In each of these examples, the target company’s strategic assets (IP, customer relationships, brand, etc.) were valued significantly higher than their tangible/physical assets (plants, property, equipment, etc.). Results from the tech sector analysis indicated that companies with recognizable strengths in social media, web advertising, and data analytics consistently received valuations above market. Additionally, an active user/subscriber base was a driver in over 60% of the acquisitions.
Corporate leaders, business owners, and investors face a critical issue: in order to maximize value, they must enhance the set of strategic assets in their company and/or portfolio of businesses. A thorough analysis of transactional data to identify strategic asset characteristics and goodwill drivers must be considered in conjunction with corporate core competencies, market dynamics, and economic trends to build out the most relevant value-enhancing strategic assets.
About Gates and Company
With offices near Philadelphia and Munich, Germany, Gates and Company is an investment banking and management consulting firm dedicated to helping companies grow. With an impressive track record of helping numerous companies reach their goals, Gates and Company specialize in M&A, market research/analysis, growth strategy formulation, business plan development, product/venture launch, and financial advisory services.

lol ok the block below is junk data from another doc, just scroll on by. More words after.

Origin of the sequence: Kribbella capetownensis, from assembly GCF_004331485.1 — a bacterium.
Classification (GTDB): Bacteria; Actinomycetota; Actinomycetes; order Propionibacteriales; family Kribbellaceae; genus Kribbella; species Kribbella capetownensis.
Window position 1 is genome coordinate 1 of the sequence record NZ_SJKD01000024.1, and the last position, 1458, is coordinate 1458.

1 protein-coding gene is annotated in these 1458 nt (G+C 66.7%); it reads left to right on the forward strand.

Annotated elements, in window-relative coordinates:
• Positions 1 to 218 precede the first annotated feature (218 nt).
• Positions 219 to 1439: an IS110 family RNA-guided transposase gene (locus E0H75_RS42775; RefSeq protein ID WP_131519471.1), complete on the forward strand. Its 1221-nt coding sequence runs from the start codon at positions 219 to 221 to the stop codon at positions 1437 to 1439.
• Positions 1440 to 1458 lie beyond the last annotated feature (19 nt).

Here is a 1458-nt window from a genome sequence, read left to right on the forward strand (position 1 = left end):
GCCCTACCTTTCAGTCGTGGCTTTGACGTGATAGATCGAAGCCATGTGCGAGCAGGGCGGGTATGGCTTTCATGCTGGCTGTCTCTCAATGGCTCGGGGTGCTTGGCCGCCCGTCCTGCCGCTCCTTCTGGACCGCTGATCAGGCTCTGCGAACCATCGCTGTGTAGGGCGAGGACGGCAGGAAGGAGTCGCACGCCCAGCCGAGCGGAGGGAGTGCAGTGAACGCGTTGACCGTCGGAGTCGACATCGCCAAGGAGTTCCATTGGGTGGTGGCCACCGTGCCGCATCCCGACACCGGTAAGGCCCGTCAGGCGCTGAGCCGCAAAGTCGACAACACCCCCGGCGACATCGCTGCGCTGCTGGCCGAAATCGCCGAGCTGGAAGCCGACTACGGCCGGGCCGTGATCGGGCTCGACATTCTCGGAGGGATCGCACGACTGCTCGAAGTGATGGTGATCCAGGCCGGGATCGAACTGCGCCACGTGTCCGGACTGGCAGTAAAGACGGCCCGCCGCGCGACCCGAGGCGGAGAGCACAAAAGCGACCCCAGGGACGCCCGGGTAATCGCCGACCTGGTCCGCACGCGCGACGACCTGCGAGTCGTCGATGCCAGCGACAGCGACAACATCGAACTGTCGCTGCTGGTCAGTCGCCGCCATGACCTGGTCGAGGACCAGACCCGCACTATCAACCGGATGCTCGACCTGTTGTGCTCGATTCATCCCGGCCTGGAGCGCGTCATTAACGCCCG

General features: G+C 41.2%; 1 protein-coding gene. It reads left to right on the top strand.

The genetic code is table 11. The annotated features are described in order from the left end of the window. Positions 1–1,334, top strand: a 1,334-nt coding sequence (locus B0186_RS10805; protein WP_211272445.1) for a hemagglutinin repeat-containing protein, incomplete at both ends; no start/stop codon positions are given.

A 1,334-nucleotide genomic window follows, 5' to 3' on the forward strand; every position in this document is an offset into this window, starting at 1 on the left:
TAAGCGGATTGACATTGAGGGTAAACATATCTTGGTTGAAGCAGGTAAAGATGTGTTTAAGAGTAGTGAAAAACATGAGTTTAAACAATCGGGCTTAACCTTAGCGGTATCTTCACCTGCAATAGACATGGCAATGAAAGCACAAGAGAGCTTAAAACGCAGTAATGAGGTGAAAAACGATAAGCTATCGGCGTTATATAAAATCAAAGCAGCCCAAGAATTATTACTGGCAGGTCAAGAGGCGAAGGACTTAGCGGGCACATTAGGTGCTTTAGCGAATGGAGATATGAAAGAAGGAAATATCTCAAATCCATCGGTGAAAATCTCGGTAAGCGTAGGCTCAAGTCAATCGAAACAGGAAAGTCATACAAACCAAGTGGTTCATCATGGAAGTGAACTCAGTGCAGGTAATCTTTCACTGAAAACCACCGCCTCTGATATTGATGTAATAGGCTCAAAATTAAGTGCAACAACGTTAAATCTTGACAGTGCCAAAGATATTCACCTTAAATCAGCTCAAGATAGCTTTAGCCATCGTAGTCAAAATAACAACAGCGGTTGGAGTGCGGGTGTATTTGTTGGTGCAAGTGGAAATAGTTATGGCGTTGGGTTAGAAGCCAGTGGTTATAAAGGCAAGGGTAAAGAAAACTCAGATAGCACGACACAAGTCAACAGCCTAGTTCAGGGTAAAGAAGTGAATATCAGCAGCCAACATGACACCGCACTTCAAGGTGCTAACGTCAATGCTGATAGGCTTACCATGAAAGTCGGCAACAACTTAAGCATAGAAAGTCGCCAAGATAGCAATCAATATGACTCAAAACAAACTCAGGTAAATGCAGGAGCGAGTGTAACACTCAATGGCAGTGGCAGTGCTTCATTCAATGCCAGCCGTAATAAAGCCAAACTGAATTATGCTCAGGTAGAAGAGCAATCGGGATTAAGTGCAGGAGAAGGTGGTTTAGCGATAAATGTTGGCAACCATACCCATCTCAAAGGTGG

Gates and Company’s management consulting team has invested significant time and resources to refine and validate its methodology of determining strategic asset characteristics and goodwill drivers in the tech sector. Current efforts are underway in the health IT sector. By reviewing market dynamics and hundreds of M&A deals on a sector-by-sector basis, Gates and Company offer these insights to their clients so they can better understand how to identify and develop an optimized set of strategic assets. Gates and Company’s investment banking team helps companies seeking liquidity with comprehensive M&A services to sell businesses or business units, including identifying and assessing those potential buyers most likely to be attracted to a company’s current and developing set of strategic assets.
For more information about Gates and Company, visit gatesandcompany.com.
Company’s Strategic Assets to Increase Value Articles
Identify, Develop, and Monetize Your Intangible Assets
Jahani and Associates utilize a proprietary Intangible Asset Methodology™ (IAM) to help our clients identify, develop, and monetize their most valuable intangible assets. We recently led a Cornell Seminar on the same topic.
Intangible assets take work and time to develop into the premium commanding, goodwill-driving assets that maximize value in capital raises, M&As, and other scenarios. Think about a platform that boasts an above-average amount of time users spend on the technology per day. Such an intangible asset will command a premium, but only if it is identified and measured. Being able to measure this intangible asset (users spending more time on your platform than others) is work in and of itself. Some technological sophistication is required.
Developing the intangible asset takes the longest time out of the three steps:
- Part 1: Identifying Intangibles in Ad Tech M&A Value
- Part 2: Developing Intangibles in Ad Tech M&A Value
- Part 3: Monetizing Intangibles in Ad Tech M&A Value